The current definition is twenty percent more weight than the ideal weight for an individual’s height and weight. A six-foot one-inch man weighing 216 pounds is considered obese.

Typically, some big people who are muscled from labor are on sites. This definition will almost certainly paint the construction industry labor force as obese.

As a disease, obesity and its affects must be dealt with the Americans with Disabilities Act in mind. What accommodations will be required?

What will be the effect on workers’ compensation work related disease coverage?

Safety personnel should consider these issues. Perhaps some site humor can be expected, but worker body mass index (BMI) might be a future consideration when hiring.

Employees who appear obese by the old definition probably need to be educated on the risks of weightiness. The physical stresses of the construction industry added to true body fat content is not a joke, it is dangerous. Even some safety equipment is not available to fit certain body types.

Consider adopting a physical fitness culture for onsite workers which includes maintaining a body mass index of below 30. This number may result in technically obese employees, but the BMI does not consider muscle mass or conditioning.

Visual inspection of the crew will indicate relative obesity which can be addressed individually. Begin to move in that direction, and then when the clarifying regulations promulgate new standards, you’ll be in a position to correct any deficiencies.

The secondary issue is whether this disease is work related; therefore treatment is covered by workers, compensation, or is it an individual issue which means Affordable Health Care Act or group coverage.

The lines blur with this issue. Good risk management suggests watching this issue carefully for future regulations, but in the meanwhile, begin informing employees about preventative healthcare.

What is OCP coverage?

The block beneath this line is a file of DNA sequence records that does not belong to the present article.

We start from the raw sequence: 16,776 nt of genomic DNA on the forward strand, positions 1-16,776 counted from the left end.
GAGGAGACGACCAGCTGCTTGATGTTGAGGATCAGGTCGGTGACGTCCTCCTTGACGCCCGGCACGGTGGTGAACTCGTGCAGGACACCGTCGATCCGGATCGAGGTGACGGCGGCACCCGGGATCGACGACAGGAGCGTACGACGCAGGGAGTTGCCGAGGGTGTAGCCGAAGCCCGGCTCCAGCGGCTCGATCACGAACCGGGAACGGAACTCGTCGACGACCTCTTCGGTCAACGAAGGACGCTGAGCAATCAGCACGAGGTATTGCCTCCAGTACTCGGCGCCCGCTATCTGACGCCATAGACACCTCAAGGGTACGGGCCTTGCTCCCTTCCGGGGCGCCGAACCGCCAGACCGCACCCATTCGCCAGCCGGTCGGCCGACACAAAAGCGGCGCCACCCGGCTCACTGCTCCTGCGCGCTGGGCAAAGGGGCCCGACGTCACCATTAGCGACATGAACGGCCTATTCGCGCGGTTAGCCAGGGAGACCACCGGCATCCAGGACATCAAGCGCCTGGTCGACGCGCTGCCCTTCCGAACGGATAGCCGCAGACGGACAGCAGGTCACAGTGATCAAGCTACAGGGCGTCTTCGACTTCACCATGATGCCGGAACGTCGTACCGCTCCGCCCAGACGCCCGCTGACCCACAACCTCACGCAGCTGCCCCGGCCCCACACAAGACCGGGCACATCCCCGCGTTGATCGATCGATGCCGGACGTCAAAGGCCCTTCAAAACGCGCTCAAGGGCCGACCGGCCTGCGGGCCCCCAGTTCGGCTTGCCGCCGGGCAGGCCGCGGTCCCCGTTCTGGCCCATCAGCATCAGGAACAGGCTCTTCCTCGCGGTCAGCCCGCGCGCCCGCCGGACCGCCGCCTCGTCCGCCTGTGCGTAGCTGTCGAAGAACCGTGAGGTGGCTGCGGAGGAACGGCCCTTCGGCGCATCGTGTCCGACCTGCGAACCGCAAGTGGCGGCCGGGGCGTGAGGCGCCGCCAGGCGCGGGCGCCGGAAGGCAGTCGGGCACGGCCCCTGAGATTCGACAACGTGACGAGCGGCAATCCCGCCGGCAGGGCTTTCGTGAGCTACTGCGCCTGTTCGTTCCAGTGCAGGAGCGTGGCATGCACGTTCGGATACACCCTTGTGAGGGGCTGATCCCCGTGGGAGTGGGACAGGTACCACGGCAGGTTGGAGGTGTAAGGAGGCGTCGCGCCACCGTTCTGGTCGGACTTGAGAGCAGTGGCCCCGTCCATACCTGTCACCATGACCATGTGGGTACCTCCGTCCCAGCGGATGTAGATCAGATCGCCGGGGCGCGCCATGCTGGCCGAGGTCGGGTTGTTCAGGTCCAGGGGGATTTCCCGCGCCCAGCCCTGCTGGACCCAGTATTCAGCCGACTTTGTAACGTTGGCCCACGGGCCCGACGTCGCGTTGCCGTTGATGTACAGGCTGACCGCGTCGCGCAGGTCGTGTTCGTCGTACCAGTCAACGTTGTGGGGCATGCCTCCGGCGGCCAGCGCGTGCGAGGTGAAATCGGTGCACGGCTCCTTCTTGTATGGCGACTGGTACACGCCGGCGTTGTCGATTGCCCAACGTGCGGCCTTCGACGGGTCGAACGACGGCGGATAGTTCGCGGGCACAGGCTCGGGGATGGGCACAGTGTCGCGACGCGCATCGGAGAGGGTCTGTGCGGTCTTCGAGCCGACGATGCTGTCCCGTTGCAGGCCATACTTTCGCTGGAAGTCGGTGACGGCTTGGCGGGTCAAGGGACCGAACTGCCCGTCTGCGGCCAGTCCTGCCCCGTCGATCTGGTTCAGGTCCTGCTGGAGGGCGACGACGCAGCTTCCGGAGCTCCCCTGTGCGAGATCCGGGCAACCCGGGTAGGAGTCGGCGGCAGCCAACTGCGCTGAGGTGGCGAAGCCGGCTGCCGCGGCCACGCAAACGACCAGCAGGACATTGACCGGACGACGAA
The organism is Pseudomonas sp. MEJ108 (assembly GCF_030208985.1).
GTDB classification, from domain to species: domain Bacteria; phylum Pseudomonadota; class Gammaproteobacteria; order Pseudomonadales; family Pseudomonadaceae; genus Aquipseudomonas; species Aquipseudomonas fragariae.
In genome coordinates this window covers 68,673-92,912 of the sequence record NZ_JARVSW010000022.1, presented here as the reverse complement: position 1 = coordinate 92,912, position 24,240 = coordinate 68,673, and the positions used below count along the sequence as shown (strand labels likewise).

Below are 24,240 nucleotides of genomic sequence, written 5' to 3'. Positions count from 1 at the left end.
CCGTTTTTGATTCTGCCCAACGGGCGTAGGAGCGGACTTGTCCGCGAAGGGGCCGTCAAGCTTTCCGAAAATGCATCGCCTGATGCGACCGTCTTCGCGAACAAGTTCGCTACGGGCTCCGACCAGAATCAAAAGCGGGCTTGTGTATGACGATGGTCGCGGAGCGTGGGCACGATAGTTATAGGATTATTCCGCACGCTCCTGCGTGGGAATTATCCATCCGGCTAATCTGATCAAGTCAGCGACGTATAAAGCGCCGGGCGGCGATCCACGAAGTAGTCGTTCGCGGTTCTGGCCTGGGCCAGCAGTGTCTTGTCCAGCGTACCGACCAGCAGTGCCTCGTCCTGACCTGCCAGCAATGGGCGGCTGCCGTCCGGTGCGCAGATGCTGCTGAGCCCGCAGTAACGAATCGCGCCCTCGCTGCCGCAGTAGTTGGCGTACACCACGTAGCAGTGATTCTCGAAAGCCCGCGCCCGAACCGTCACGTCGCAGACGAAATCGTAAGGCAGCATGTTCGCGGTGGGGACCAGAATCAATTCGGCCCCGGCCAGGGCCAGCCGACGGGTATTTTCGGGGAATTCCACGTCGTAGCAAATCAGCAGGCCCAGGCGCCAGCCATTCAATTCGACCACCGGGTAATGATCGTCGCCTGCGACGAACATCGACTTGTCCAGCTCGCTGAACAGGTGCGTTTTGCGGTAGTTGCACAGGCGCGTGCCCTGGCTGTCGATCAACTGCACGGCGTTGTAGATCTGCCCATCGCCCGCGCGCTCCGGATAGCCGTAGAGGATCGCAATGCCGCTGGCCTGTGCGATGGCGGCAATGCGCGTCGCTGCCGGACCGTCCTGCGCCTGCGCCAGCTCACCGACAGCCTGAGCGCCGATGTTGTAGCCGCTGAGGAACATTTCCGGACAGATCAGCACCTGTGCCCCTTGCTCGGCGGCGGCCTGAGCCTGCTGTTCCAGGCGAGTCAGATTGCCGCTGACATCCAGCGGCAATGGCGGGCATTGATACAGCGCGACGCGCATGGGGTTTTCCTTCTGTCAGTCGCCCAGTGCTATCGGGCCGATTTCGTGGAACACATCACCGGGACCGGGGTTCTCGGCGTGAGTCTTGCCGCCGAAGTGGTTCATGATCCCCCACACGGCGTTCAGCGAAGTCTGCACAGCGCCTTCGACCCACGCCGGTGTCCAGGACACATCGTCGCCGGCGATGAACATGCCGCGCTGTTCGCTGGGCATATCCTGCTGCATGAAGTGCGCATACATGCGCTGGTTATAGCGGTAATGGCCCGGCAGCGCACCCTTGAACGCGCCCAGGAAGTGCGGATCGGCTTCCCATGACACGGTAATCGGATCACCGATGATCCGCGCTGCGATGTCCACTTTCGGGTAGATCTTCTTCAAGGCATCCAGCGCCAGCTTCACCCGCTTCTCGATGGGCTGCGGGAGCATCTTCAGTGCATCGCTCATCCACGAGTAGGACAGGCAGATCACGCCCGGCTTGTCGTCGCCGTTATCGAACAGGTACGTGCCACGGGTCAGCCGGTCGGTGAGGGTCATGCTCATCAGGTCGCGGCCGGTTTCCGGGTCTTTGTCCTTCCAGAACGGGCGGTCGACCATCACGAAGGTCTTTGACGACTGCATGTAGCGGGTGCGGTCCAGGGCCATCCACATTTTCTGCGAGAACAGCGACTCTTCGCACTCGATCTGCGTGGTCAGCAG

By Construction Insurance Bulletin | No Comments

Owners and Contractors Protective Liability (OCP) coverage form addresses the vicarious nature of some liability issues. When an owner orders a subcontractor to complete work, and property damage or bodily injury to a non-employee occurs, the subcontractor is liable. But suppose the injured party sues the owner too. The owner will not have liability coverage for the acts of the subcontractor – vicarious liability.

OCP is designed for the subcontractor to insure the owner under these circumstances.

Suppose a contractor is acid washing a building. Traffic lanes near the curb are blocked, it’s a windless day. The crew is acid washing while a car pulls into the barricades and parks. The crew continues doing the job.

The driver complains to the owner and the contractor about damage to the paint job. The contractor turns the claim in and awaits denial since the driver ignored all the warning signs. The building owner can only respond to the claim through the OCP policy since it was within the scope of the work of the subcontractor at his direction.

Now suppose under the same scenario, the workers stopped and yelled at the driver to move his car. The building owner comes out and directs the workers to keep going regardless of the car or its paint job. The subcontractor would be covered under his liability policy, but the building owner would be excluded under the OCP because the damage was a result of his direct instructions, in effect, he became the workers supervisor.

OCP extends coverage to owners who rely on the subcontractor to supervise and complete operations. When the owner crosses the line to take control of the work, OCP no longer applies.

OCP also excludes the usual exclusions under a general liability policy. You cannot be the building owner and the contractor.